Stories, updates, insights, and original analysis from The Planetary Society.
Find out what a super blood Moon is, and celebrate a milestone in Mars exploration.
A spacecraft leaves one asteroid as planetary defense experts turn to others.
Don’t leave it up to cosmic fate; take action right now to defend our planet from dangerous impacts.
We check in our last round of grant winners, who are helping to defend Earth from dangerous asteroids.
Take a look at distant worlds, far-out views of the cosmos, and even some remote possibilities with this week’s scoop on space news and solar system history.
Two colorful calibration targets will help scientists measure what the Perseverance rover sees on Mars.
PlanetVac, developed by Honeybee Robotics, is designed to be a reliable, flexible, low-cost sample collection technology.
The kilometer-wide object won't hit Earth, but would cause global-scale devastation if it did.
Every 6 months, we ask our recent Planetary Society Shoemaker NEO Grant winners for a progress report. Here's what they told us.
As the launch of NASA's Perseverance rover approaches, scientists for the Mastcam-Z instrument prepare for the rover's science activities.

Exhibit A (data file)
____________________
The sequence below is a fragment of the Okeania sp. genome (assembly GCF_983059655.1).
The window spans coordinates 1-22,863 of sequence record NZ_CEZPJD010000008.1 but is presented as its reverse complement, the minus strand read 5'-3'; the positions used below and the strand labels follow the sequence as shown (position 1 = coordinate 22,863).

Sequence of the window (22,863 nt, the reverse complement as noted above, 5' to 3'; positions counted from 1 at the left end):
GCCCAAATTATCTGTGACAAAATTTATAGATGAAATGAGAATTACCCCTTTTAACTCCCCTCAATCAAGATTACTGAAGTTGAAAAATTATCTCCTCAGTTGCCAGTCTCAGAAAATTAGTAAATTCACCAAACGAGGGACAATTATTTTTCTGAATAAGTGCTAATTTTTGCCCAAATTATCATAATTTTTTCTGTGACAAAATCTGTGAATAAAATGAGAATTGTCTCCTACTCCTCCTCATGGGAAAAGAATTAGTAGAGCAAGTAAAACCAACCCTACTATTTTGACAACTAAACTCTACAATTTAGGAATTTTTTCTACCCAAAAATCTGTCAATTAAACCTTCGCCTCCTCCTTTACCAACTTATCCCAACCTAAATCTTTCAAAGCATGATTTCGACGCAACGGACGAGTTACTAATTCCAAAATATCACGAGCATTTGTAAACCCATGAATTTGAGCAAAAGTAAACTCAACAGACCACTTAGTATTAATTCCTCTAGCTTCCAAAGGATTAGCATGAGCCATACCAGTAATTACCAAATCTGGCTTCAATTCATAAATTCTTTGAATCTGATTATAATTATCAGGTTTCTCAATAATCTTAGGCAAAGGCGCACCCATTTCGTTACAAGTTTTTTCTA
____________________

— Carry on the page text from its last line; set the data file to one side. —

An undergraduate physics research student describes her visit to NASA's Jet Propulsion Laboratory to see the Perseverance rover before it shipped to Florida for launch.
The maps will help plan scientific field trips for the rover as it explores an ancient river delta.
Celebrating Shoemaker Grant winners, Society awards, and volunteer efforts around the world.
A new paper recaps mission events, discusses solar sail performance, and describes how the spacecraft's orbit has changed.
Six proposals are awarded a total of $57,906. The winners come from 4 countries on 3 continents.
The Center for Solar System Studies, a perennial Planetary Society Shoemaker NEO Grant winner, is a small observatory that makes big contributions to near-Earth asteroid research.
Thanks to our members and donors, The Planetary Society participated in several activities at the 2019 International Astronautical Conference.
More than 50,000 people supported LightSail 2. But only one person can talk to the spacecraft at a time, and it's often a student.
The yet-to-be-named telescope would launch as soon as 2024, as part of NASA's new, multi-pronged approach to planetary defense.
When LightSail 2 recently flew south of The Planetary Society's headquarters, CEO Bill Nye and other staff members stepped outside to listen.